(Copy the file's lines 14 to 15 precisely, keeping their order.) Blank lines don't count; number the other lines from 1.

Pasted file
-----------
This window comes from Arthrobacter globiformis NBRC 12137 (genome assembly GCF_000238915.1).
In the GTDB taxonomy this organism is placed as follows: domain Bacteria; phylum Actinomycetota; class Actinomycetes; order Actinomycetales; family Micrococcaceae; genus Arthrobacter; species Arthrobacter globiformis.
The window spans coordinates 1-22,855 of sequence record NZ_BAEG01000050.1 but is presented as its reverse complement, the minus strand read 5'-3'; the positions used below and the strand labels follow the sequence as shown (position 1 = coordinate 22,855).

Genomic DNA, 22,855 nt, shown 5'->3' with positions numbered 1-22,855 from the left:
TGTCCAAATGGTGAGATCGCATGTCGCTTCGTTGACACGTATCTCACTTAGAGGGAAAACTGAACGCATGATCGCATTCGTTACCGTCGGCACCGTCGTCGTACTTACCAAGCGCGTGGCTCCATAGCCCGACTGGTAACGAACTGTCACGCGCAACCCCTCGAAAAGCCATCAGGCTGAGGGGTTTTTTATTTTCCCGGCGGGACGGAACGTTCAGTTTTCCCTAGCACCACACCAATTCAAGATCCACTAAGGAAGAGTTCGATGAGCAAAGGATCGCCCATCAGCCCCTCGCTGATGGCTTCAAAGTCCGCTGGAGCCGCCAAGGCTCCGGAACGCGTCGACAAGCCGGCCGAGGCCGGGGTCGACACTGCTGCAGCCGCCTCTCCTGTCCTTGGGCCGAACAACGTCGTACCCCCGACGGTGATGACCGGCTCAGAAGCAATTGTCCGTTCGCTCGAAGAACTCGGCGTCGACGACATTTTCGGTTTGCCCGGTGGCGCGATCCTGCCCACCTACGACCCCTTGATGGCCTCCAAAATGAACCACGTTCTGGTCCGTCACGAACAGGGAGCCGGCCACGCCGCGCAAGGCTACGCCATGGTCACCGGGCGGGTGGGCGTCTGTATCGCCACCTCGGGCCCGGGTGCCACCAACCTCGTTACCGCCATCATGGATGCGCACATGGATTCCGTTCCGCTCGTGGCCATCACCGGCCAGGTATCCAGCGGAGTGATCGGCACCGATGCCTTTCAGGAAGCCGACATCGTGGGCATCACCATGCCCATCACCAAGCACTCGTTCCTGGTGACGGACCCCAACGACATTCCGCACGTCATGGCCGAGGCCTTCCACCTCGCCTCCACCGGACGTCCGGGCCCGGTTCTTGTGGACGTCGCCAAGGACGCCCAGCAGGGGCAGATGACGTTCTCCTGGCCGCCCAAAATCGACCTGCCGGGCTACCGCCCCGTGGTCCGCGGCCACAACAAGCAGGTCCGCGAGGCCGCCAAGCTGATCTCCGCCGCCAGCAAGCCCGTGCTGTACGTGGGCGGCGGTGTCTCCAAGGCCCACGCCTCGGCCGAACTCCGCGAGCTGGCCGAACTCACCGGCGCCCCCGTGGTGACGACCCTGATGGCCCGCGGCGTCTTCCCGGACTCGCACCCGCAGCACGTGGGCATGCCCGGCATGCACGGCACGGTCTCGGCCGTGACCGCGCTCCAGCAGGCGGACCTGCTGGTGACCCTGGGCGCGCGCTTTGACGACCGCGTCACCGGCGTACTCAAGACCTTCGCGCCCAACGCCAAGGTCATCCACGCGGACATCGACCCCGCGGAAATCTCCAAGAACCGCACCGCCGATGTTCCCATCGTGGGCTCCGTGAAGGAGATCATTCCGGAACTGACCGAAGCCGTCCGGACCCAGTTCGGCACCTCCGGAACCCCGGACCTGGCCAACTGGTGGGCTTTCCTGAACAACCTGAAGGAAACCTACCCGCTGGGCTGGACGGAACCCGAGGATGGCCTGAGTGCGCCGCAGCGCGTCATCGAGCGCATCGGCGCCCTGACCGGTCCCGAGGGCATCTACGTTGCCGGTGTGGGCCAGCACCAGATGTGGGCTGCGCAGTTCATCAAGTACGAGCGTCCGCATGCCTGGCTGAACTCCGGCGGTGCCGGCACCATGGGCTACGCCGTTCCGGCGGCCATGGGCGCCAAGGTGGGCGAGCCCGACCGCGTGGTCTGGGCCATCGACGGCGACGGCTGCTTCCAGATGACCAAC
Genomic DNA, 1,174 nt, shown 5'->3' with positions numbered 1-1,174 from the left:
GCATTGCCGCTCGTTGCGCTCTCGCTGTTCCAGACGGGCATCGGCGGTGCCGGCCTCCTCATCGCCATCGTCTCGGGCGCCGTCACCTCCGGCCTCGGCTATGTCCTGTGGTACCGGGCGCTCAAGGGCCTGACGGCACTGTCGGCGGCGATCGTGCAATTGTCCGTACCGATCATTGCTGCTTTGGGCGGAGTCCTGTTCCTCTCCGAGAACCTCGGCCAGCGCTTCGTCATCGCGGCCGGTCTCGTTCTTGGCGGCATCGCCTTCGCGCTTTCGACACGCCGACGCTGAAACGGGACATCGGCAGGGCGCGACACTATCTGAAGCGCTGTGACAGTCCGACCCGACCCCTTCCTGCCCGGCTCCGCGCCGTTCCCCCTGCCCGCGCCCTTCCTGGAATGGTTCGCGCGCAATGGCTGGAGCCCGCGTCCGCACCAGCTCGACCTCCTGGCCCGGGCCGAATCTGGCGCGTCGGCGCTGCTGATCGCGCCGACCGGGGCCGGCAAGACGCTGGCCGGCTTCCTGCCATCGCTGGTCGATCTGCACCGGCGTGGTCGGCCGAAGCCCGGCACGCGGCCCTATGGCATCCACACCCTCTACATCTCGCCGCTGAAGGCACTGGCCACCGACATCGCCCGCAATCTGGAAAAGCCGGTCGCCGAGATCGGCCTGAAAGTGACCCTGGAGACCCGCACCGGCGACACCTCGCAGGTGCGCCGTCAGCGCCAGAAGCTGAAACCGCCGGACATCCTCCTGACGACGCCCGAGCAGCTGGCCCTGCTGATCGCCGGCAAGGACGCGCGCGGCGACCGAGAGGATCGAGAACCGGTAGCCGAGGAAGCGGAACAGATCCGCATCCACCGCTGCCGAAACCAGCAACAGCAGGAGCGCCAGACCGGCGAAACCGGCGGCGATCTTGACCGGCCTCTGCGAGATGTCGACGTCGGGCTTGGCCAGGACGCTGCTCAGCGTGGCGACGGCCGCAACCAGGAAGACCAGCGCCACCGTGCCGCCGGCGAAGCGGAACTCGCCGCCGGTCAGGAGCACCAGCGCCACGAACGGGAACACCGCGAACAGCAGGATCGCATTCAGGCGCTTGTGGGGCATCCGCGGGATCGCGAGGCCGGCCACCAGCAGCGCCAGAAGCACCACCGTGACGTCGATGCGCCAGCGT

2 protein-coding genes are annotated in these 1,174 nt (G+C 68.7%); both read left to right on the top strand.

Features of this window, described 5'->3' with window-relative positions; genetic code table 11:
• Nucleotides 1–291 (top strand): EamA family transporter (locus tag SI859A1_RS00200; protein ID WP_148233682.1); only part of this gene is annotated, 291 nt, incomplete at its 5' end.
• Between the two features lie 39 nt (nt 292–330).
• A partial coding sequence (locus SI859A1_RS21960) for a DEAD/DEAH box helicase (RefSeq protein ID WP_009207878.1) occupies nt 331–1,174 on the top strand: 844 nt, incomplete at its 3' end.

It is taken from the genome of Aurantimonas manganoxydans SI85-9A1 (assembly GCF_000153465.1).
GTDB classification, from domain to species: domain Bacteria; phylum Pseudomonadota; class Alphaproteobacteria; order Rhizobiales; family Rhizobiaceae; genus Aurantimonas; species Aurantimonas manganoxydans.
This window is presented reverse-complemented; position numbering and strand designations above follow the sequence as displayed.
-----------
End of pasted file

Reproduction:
GTDB classification, from domain to species: domain Bacteria; phylum Pseudomonadota; class Alphaproteobacteria; order Rhizobiales; family Rhizobiaceae; genus Aurantimonas; species Aurantimonas manganoxydans.
This window is presented reverse-complemented; position numbering and strand designations above follow the sequence as displayed.